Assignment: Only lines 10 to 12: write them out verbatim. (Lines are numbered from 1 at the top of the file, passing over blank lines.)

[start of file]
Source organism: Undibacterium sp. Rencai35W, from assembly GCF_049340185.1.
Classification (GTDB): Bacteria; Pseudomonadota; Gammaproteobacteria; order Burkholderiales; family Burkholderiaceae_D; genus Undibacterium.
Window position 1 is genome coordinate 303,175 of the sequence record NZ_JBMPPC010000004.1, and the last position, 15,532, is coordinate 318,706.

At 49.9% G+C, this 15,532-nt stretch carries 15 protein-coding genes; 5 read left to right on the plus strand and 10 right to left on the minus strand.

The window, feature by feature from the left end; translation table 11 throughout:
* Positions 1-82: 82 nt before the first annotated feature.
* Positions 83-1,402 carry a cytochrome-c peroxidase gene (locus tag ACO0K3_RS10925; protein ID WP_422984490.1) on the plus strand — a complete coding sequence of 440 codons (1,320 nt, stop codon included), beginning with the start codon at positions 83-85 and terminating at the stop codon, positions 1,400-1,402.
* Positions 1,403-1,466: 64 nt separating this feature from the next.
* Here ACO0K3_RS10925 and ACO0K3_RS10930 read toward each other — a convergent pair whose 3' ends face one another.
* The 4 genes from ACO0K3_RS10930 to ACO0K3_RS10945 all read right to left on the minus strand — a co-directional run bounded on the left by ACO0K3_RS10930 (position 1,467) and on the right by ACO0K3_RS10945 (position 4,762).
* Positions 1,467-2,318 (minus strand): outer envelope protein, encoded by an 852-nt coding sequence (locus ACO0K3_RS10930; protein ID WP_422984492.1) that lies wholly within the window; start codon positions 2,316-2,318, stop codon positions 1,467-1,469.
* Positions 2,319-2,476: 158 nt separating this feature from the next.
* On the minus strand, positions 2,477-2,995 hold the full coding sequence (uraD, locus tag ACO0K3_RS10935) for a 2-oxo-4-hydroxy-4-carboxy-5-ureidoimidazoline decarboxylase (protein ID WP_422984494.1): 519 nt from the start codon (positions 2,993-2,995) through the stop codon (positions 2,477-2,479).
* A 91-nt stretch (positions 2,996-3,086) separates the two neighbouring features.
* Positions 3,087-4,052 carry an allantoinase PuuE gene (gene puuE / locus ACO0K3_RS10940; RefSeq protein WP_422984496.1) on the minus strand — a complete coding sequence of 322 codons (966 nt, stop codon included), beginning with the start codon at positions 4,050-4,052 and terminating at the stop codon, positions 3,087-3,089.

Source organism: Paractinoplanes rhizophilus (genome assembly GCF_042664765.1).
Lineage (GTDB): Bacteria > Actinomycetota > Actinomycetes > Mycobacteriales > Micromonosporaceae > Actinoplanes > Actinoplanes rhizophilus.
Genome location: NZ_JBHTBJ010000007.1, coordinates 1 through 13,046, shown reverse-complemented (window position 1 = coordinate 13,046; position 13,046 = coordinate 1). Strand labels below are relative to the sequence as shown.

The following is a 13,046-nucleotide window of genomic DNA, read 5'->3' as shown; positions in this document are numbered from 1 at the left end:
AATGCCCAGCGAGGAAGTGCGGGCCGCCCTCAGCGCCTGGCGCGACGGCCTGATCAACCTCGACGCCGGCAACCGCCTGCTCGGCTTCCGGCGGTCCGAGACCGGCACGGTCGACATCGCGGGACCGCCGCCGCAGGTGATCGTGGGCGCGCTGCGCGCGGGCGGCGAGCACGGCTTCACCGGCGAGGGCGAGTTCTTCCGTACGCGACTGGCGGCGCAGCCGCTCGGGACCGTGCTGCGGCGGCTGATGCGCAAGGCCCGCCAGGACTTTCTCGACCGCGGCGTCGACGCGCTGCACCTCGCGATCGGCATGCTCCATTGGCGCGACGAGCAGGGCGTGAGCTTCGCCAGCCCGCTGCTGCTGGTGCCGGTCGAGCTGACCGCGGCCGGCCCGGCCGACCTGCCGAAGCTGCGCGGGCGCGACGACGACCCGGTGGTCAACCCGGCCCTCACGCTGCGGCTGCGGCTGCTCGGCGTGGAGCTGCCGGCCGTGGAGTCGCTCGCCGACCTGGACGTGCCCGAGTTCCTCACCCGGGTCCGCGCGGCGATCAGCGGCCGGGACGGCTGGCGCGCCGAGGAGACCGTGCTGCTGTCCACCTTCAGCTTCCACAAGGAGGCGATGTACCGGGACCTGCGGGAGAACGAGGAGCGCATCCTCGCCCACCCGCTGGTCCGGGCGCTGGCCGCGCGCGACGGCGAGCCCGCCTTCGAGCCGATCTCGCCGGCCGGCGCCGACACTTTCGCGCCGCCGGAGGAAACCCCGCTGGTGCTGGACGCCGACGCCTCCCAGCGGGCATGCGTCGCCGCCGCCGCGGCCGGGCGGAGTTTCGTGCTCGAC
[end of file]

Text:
* The 4 genes from ACO0K3_RS10930 to ACO0K3_RS10945 all read right to left on the minus strand — a co-directional run bounded on the left by ACO0K3_RS10930 (position 1,467) and on the right by ACO0K3_RS10945 (position 4,762).
* Positions 1,467-2,318 (minus strand): outer envelope protein, encoded by an 852-nt coding sequence (locus ACO0K3_RS10930; protein ID WP_422984492.1) that lies wholly within the window; start codon positions 2,316-2,318, stop codon positions 1,467-1,469.
* Positions 2,319-2,476: 158 nt separating this feature from the next.